Monday, May 31, 2010

How to market a book

As an impoverished author type lady, I am trying to think of unique ways to market Jumping in Puddles now that it has been released in paperback format this week.

Of course I'm using Facebook, Twitter, Blogger and all sorts of social media.
I'm courting websites for interviews and planning a giveaway or too.
I've a few radio interviews lined up and I'm hoping to set up another Northern Girls event.

But I need something more.

It was suggested that I buy "a rake of wellies in Lidl" and leave them in strange places around Derry prompting people to ask "what the feck are all the wellies about" and for me to reply with a smile that they are to encourage you to jump in your own puddles.
This is a good idea... except... we live in heightened security times. I would not want my well meaning book publicity to start a bomb scare. I would be really quite embarrassed if they ATO were tasked to blow up a welly boot. Or indeed if I was accused of being a one woman paramilitary splinter group (DWFCL - Derry Writer for Chick Lit).
So that idea was cast aside.

When JIP was released in trade paperback last year Poolbeg made up cool little bottles of water, with cocktail umbrellas and once again encouraged people to make their own puddles. I have an (almost) 15 month old. I know all about making your own puddles. She made one yesterday in fact, when I stripped her off for her bath.
The thing is, I'm not sure random strangers would take kindly to a randomer in welly boots (possibly explosive welly boots) handing them bottles of water. I would tend to think the randomer was mad. I would tend to want to run away from the possibly spiked water.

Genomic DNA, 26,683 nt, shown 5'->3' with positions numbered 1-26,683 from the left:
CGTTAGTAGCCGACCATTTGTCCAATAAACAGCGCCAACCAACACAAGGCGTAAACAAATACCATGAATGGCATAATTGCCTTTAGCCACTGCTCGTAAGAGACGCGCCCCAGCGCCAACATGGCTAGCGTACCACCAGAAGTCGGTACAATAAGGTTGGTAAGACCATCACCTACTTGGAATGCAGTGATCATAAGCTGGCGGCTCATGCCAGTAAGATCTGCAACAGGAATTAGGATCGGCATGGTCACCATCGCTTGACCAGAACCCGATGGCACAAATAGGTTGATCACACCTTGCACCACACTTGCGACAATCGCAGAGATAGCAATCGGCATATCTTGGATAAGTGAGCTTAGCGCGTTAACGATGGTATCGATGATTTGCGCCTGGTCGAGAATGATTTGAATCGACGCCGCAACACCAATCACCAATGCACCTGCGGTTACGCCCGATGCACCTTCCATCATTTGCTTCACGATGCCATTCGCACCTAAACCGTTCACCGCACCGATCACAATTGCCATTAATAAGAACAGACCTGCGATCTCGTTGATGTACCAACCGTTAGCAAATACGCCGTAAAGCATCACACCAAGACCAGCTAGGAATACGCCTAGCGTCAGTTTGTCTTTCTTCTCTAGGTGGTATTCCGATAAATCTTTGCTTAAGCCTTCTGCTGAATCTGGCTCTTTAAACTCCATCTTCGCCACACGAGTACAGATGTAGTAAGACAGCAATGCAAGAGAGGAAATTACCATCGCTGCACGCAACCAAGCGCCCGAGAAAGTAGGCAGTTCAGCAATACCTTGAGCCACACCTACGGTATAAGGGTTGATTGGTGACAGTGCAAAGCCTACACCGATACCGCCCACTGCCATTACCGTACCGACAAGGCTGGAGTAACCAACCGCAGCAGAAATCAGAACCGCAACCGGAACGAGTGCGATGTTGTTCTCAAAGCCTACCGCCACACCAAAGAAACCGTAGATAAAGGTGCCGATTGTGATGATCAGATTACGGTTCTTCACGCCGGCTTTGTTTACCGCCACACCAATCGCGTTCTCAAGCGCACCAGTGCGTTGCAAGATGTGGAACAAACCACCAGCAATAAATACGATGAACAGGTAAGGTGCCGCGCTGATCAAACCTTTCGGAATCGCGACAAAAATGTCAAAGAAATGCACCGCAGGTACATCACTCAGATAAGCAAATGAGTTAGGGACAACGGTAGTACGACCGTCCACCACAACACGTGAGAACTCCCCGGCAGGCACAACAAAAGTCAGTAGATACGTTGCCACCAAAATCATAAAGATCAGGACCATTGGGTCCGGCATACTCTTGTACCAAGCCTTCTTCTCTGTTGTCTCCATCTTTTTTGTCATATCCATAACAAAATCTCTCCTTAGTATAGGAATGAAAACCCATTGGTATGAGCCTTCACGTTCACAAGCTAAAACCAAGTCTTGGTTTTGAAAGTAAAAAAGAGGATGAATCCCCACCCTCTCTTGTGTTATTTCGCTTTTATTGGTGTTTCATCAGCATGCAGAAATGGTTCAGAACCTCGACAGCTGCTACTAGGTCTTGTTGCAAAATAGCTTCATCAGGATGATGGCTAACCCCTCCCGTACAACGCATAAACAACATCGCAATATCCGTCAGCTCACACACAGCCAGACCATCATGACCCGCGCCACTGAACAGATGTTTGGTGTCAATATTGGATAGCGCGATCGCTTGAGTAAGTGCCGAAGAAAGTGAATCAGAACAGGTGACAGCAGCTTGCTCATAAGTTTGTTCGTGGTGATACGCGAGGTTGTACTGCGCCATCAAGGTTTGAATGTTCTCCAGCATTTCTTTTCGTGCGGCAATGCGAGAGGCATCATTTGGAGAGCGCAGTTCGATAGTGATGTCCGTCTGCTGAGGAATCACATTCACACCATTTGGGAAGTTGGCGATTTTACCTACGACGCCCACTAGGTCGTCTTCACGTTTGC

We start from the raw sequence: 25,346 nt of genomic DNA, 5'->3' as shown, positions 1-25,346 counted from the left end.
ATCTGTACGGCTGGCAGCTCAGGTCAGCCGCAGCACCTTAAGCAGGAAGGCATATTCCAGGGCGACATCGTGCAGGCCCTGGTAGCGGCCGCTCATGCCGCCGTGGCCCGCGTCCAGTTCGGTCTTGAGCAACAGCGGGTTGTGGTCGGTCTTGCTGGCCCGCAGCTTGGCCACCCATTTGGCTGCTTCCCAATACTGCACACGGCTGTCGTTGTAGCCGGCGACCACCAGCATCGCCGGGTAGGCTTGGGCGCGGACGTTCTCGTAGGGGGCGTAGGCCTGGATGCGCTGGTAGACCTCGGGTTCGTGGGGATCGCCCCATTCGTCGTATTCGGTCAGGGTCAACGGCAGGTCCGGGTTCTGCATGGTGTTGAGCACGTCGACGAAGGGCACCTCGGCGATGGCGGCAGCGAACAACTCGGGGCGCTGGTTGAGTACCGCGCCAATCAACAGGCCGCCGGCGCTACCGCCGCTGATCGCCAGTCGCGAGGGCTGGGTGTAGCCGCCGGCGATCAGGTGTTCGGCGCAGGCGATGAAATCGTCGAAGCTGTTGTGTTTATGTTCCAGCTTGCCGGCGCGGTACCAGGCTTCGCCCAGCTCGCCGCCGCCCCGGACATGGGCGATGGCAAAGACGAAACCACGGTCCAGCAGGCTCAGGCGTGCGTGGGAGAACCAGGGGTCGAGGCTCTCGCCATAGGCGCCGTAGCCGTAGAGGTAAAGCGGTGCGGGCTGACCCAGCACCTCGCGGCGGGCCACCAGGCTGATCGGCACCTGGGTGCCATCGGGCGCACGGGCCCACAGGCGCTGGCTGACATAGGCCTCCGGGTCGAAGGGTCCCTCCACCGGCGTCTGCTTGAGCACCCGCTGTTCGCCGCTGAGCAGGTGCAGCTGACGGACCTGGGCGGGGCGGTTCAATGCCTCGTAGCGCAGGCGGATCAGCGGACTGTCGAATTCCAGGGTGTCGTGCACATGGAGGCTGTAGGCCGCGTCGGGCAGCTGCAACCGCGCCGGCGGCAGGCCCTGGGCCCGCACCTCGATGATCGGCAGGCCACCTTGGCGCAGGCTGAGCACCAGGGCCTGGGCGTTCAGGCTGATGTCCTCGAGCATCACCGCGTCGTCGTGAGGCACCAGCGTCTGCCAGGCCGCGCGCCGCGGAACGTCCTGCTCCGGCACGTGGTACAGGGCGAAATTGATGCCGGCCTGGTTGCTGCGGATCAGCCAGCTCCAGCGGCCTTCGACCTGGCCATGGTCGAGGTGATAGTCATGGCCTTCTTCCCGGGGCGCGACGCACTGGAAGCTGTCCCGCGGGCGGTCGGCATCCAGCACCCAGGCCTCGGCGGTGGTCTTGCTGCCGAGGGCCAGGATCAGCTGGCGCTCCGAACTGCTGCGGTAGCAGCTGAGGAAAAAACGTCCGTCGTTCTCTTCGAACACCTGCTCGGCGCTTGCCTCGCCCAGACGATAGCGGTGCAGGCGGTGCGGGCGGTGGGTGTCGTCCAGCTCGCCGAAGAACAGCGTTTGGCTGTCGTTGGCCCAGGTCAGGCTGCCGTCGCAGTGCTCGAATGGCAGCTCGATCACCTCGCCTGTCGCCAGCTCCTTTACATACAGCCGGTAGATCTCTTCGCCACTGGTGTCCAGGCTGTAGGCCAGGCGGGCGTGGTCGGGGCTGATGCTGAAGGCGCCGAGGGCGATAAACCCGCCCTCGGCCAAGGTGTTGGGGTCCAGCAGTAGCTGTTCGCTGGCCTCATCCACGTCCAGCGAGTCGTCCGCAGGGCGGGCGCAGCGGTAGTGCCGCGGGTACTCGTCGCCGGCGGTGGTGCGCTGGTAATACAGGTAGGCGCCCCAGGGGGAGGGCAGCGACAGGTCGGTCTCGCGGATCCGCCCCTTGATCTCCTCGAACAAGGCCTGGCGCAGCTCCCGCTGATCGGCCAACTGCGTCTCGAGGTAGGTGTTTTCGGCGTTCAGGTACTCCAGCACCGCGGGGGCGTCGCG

So, all ideas of making my own puddles and/or a welly boot invasion being gone, I wondered what would it be like if I just, you know, left random copies of the book in hotel lobbies, or cafes with a little note in the cover asking people to read, enjoy and pass on.
This, however, does not generate sales. And knowing my luck the book would get binned with the remainder of the milky coffees and half eaten buns from that day.
I will, however, continue to ponder on that.

My next option is that the book is now Book of the Week in Tesco. So I'm planning a covert operation (no wellies involved) whereby I will slip copies of the book randomly into people's trollies. I'll pick my marks well - harassed mammies with rowdy wains, people with trollies so overflowing they won't notice one wee teeny tiny (400 odd page) novel amongst the loo rolls, that kind of things.

Short of all that I will just plead.


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